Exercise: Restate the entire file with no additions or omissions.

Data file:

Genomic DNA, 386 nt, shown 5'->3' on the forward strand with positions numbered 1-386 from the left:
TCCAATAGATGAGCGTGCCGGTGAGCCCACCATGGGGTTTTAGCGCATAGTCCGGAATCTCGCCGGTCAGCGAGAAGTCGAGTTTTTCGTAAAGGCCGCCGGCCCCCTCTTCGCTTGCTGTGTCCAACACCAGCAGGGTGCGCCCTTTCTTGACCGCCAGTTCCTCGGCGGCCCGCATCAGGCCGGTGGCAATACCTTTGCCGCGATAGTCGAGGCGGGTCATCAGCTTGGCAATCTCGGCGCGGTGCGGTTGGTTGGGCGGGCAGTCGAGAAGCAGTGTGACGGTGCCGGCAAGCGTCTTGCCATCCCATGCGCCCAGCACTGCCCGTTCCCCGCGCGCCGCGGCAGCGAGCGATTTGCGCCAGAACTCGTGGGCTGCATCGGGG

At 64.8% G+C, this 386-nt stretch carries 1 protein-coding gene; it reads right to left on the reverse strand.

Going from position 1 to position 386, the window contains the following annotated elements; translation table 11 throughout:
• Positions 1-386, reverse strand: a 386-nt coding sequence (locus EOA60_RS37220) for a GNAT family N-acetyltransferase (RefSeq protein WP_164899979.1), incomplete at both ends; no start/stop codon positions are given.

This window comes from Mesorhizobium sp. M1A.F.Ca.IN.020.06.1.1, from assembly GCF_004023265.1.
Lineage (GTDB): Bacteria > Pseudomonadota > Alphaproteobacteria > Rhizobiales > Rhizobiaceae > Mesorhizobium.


Genomic DNA, 386 nt, shown 5'->3' on the forward strand with positions numbered 1-386 from the left:
TCCAATAGATGAGCGTGCCGGTGAGCCCACCATGGGGTTTTAGCGCATAGTCCGGAATCTCGCCGGTCAGCGAGAAGTCGAGTTTTTCGTAAAGGCCGCCGGCCCCCTCTTCGCTTGCTGTGTCCAACACCAGCAGGGTGCGCCCTTTCTTGACCGCCAGTTCCTCGGCGGCCCGCATCAGGCCGGTGGCAATACCTTTGCCGCGATAGTCGAGGCGGGTCATCAGCTTGGCAATCTCGGCGCGGTGCGGTTGGTTGGGCGGGCAGTCGAGAAGCAGTGTGACGGTGCCGGCAAGCGTCTTGCCATCCCATGCGCCCAGCACTGCCCGTTCCCCGCGCGCCGCGGCAGCGAGCGATTTGCGCCAGAACTCGTGGGCTGCATCGGGG

At 64.8% G+C, this 386-nt stretch carries 1 protein-coding gene; it reads right to left on the reverse strand.

Going from position 1 to position 386, the window contains the following annotated elements; translation table 11 throughout:
• Positions 1-386, reverse strand: a 386-nt coding sequence (locus EOA60_RS37220) for a GNAT family N-acetyltransferase (RefSeq protein WP_164899979.1), incomplete at both ends; no start/stop codon positions are given.

This window comes from Mesorhizobium sp. M1A.F.Ca.IN.020.06.1.1, from assembly GCF_004023265.1.
Lineage (GTDB): Bacteria > Pseudomonadota > Alphaproteobacteria > Rhizobiales > Rhizobiaceae > Mesorhizobium.